I’ve been looking all over for a help site. I’m not suicidal or anything, but I have questions that I need answered…. I realized I was bisexual last summer, because my best friend was dating another girl, and we were so close that her girlfriend thought I liked her, so I was like “No, we’re just friends” without even thinking about it because I’d never thought of a girl that way before…. After they broke up, I realized I was relieved, and couldn’t figure out why. By the time she threw her back-to-school sleepover in August, I was sure I was bi. I told her I liked her and we started dating the second day of school. She had issues, and I thought as her girlfriend I could help her more, but it still wasn’t enough. She cut herself a lot and did drugs. I told her I loved her, and didn’t want anything to happen to her, and she didn’t believe me. She didn’t believe anyone loved her. Finally in October she broke up with me. Soon after she stopped smoking and doing drugs. She still cuts herself and calls herself fat (she is, but since when is fat synonymous to ugly? Isn’t it what’s inside that matters?), but she’s doing a lot better now…. I think she knows I still like her even though I won’t talk to her about it and everyone else has just assumed I’m straight…. I don’t look at anyone else…. I’ve never liked another girl, and I haven’t even looked at any guys since I’ve been with her, even though we’ve been broken up for months. I know she’s got a lot to deal with right now and might even be moving away (her mom’s a bad parent, so she could be moving out), so I’m wondering how to tell her.
P.S. I used to get nauseous when I kissed her or when she talked about hurting herself…. I explained it away as stress, but it got to the point where I felt sick all the time (near the end of the relationship and after when we still hooked up for a while) but I figured it was just because I felt kinda used….
It sounds like you’ve had a ton of really difficult stuff going on. I’m sorry that you are dealing with all of this, but I have to say, you sound like you’re dealing with it all amazingly well. I know it must be really hard to not know how to help your friend or what to tell her, and to feel used. From the way you write, I can tell you are very intelligent, and the questions and insights you have are really smart and caring, and a wonderful friend and girlfriend.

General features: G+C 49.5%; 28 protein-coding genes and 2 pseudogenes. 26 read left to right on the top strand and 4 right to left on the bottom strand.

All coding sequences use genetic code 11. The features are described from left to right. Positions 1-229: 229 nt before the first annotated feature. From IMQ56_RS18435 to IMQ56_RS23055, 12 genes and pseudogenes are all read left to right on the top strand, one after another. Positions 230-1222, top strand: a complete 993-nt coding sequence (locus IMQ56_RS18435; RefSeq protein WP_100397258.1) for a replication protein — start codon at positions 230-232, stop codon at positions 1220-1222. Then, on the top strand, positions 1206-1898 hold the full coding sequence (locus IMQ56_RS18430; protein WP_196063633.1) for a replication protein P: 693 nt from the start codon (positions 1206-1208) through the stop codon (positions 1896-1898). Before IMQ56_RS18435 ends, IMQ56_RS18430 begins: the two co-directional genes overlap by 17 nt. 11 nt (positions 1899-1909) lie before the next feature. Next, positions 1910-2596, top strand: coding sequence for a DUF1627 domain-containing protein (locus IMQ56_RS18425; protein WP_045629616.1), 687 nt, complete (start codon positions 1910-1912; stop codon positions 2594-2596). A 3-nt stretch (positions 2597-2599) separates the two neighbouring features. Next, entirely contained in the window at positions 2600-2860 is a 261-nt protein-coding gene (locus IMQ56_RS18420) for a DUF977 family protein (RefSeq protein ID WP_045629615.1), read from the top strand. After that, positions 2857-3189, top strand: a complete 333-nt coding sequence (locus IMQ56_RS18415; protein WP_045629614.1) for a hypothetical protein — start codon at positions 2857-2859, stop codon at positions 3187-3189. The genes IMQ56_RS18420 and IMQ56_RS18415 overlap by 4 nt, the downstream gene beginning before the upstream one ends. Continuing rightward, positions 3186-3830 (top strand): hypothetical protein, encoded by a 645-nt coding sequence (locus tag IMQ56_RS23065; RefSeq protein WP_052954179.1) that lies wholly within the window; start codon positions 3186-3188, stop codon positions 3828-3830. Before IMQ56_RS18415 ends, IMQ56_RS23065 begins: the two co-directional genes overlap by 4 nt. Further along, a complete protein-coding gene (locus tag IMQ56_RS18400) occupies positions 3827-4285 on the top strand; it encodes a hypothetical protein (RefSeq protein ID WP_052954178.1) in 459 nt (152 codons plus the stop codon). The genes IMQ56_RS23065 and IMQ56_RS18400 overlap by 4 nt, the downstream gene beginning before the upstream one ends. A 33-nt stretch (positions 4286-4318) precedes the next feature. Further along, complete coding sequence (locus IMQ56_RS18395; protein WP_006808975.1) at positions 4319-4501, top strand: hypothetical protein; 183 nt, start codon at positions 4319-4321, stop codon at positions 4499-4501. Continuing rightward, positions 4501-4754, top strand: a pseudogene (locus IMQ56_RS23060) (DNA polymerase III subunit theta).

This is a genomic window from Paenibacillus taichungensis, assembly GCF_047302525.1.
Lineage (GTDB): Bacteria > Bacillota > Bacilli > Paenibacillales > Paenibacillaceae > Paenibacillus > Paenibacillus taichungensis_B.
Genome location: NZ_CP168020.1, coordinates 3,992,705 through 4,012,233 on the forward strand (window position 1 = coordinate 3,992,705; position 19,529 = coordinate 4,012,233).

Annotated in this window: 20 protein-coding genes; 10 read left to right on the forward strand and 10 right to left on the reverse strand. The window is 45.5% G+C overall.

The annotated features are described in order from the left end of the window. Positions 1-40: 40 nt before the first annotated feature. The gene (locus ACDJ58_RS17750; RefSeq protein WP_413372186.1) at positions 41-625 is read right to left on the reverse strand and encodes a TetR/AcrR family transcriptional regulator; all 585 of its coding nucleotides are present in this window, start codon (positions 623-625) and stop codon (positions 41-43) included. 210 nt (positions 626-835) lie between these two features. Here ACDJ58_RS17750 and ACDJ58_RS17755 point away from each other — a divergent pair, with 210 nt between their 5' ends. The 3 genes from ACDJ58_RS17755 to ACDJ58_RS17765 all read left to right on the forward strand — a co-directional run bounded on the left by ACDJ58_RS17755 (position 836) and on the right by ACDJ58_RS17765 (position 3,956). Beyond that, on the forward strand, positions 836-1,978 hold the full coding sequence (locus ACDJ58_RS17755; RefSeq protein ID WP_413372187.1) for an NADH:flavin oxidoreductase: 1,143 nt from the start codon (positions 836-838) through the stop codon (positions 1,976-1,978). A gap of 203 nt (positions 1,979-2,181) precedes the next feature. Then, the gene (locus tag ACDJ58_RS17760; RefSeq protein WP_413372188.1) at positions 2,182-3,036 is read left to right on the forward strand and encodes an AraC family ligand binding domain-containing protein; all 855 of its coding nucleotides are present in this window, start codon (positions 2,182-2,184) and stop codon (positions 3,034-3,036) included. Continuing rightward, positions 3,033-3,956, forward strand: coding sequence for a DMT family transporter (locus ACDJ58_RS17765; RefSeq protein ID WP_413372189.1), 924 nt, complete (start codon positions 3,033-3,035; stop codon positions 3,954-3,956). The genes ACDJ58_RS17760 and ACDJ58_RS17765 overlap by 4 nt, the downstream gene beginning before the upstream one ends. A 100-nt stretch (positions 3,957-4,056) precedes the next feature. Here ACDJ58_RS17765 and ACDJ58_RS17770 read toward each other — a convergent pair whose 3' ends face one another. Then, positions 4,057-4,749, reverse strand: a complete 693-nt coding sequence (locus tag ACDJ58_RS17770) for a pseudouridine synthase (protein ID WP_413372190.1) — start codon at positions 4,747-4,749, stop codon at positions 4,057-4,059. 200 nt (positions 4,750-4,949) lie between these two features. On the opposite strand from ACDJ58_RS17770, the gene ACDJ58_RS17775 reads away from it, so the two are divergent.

First off, if you feel that your friend is putting herself in danger by cutting (there is always the possibility that even if this is done in a non-suicidal way, that it could inadvertently cause a life threatening injury or death) it is really important that you let someone know, so they can help your friend. If you are concerned, then it’s really important that you let her parents or other responsible adult in her life know what is going on, and that you are concerned for her safety. There is also a hotline for cutting – 1-800-dont-cut (800-366-8288) which offers assistance for people who cut.
As for your question, it sounds like you need to sit down and have a conversation with your friend. Clearly you have a strong emotional history together, and as you said, she is dealing with a lot. But it can only help for her to know that you care for her. Also, it may help you to figure things out if you talk about all of this with someone else – is there someone else you are comfortable sharing all of this with? Maybe a close friend? A cool teacher at school? An aunt or uncle or older cousin, or maybe a sibling? Also, we’d be happy to talk or chat with you – you can find a link to TrevorChat on our homepage, and it’s available Monday, Friday and Saturday afternoons, and of course our Helpline is available 24/7, everyday, at 1-866-4-U-TREVOR (866-488-7386). Once you’ve run through the conversation that you want to have with your friend beforehand, with someone else who you trust, it’ll be easier to have the real conversation with your friend.
Everything you’ve done so far has been great – you sound like a great girlfriend that anyone would be lucky to have, and a good friend as well. Talking about this situation is the best way to help, both yourself and her. Don’t hesitate to get in touch with us to talk this through.